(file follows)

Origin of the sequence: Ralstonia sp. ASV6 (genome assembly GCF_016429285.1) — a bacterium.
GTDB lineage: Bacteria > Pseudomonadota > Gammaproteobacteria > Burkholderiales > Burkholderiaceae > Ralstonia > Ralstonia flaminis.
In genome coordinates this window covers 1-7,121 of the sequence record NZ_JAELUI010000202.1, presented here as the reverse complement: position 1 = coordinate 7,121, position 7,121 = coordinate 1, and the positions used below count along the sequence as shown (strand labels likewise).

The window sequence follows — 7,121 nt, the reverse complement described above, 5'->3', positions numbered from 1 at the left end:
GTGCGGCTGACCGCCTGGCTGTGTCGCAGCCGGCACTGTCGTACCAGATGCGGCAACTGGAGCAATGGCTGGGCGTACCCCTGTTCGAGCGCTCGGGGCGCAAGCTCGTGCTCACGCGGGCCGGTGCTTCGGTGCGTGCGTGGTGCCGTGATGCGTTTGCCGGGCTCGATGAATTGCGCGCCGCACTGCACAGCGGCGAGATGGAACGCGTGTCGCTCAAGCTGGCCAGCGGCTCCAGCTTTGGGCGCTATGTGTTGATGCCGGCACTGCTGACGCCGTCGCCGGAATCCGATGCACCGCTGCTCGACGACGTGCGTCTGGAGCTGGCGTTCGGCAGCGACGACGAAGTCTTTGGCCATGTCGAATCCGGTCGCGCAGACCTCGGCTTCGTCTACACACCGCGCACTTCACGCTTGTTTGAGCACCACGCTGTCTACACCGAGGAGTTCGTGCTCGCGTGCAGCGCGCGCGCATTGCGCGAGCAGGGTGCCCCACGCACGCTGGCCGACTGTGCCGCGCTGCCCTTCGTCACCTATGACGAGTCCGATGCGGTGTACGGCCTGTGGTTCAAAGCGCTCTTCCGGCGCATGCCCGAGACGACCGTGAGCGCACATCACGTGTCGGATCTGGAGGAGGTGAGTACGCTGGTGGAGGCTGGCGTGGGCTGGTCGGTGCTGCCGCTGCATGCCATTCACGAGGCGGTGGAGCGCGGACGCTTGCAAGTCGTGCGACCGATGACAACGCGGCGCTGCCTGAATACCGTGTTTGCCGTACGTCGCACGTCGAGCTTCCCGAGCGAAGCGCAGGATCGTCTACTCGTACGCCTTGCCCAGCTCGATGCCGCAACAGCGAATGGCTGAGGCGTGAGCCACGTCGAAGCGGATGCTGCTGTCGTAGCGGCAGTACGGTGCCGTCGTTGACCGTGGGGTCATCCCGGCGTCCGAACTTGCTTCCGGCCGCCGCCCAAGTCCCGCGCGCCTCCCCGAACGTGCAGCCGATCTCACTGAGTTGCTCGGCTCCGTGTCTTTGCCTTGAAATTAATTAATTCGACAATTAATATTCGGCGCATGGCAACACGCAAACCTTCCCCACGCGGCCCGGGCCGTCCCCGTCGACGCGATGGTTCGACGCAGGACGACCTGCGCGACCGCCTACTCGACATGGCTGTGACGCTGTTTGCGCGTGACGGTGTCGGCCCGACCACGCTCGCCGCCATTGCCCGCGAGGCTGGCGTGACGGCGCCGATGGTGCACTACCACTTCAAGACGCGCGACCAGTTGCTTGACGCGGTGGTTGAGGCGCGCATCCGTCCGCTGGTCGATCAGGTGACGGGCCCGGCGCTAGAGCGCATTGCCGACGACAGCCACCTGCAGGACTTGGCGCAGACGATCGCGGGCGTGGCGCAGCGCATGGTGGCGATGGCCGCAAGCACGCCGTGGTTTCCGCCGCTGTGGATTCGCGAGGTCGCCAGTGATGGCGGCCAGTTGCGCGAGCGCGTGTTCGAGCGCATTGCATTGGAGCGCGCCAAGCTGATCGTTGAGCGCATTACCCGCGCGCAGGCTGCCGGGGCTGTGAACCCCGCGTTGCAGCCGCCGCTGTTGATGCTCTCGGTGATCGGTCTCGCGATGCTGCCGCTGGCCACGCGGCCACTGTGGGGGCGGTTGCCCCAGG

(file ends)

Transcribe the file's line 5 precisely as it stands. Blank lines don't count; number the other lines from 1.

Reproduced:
GTGCGGCTGACCGCCTGGCTGTGTCGCAGCCGGCACTGTCGTACCAGATGCGGCAACTGGAGCAATGGCTGGGCGTACCCCTGTTCGAGCGCTCGGGGCGCAAGCTCGTGCTCACGCGGGCCGGTGCTTCGGTGCGTGCGTGGTGCCGTGATGCGTTTGCCGGGCTCGATGAATTGCGCGCCGCACTGCACAGCGGCGAGATGGAACGCGTGTCGCTCAAGCTGGCCAGCGGCTCCAGCTTTGGGCGCTATGTGTTGATGCCGGCACTGCTGACGCCGTCGCCGGAATCCGATGCACCGCTGCTCGACGACGTGCGTCTGGAGCTGGCGTTCGGCAGCGACGACGAAGTCTTTGGCCATGTCGAATCCGGTCGCGCAGACCTCGGCTTCGTCTACACACCGCGCACTTCACGCTTGTTTGAGCACCACGCTGTCTACACCGAGGAGTTCGTGCTCGCGTGCAGCGCGCGCGCATTGCGCGAGCAGGGTGCCCCACGCACGCTGGCCGACTGTGCCGCGCTGCCCTTCGTCACCTATGACGAGTCCGATGCGGTGTACGGCCTGTGGTTCAAAGCGCTCTTCCGGCGCATGCCCGAGACGACCGTGAGCGCACATCACGTGTCGGATCTGGAGGAGGTGAGTACGCTGGTGGAGGCTGGCGTGGGCTGGTCGGTGCTGCCGCTGCATGCCATTCACGAGGCGGTGGAGCGCGGACGCTTGCAAGTCGTGCGACCGATGACAACGCGGCGCTGCCTGAATACCGTGTTTGCCGTACGTCGCACGTCGAGCTTCCCGAGCGAAGCGCAGGATCGTCTACTCGTACGCCTTGCCCAGCTCGATGCCGCAACAGCGAATGGCTGAGGCGTGAGCCACGTCGAAGCGGATGCTGCTGTCGTAGCGGCAGTACGGTGCCGTCGTTGACCGTGGGGTCATCCCGGCGTCCGAACTTGCTTCCGGCCGCCGCCCAAGTCCCGCGCGCCTCCCCGAACGTGCAGCCGATCTCACTGAGTTGCTCGGCTCCGTGTCTTTGCCTTGAAATTAATTAATTCGACAATTAATATTCGGCGCATGGCAACACGCAAACCTTCCCCACGCGGCCCGGGCCGTCCCCGTCGACGCGATGGTTCGACGCAGGACGACCTGCGCGACCGCCTACTCGACATGGCTGTGACGCTGTTTGCGCGTGACGGTGTCGGCCCGACCACGCTCGCCGCCATTGCCCGCGAGGCTGGCGTGACGGCGCCGATGGTGCACTACCACTTCAAGACGCGCGACCAGTTGCTTGACGCGGTGGTTGAGGCGCGCATCCGTCCGCTGGTCGATCAGGTGACGGGCCCGGCGCTAGAGCGCATTGCCGACGACAGCCACCTGCAGGACTTGGCGCAGACGATCGCGGGCGTGGCGCAGCGCATGGTGGCGATGGCCGCAAGCACGCCGTGGTTTCCGCCGCTGTGGATTCGCGAGGTCGCCAGTGATGGCGGCCAGTTGCGCGAGCGCGTGTTCGAGCGCATTGCATTGGAGCGCGCCAAGCTGATCGTTGAGCGCATTACCCGCGCGCAGGCTGCCGGGGCTGTGAACCCCGCGTTGCAGCCGCCGCTGTTGATGCTCTCGGTGATCGGTCTCGCGATGCTGCCGCTGGCCACGCGGCCACTGTGGGGGCGGTTGCCCCAGG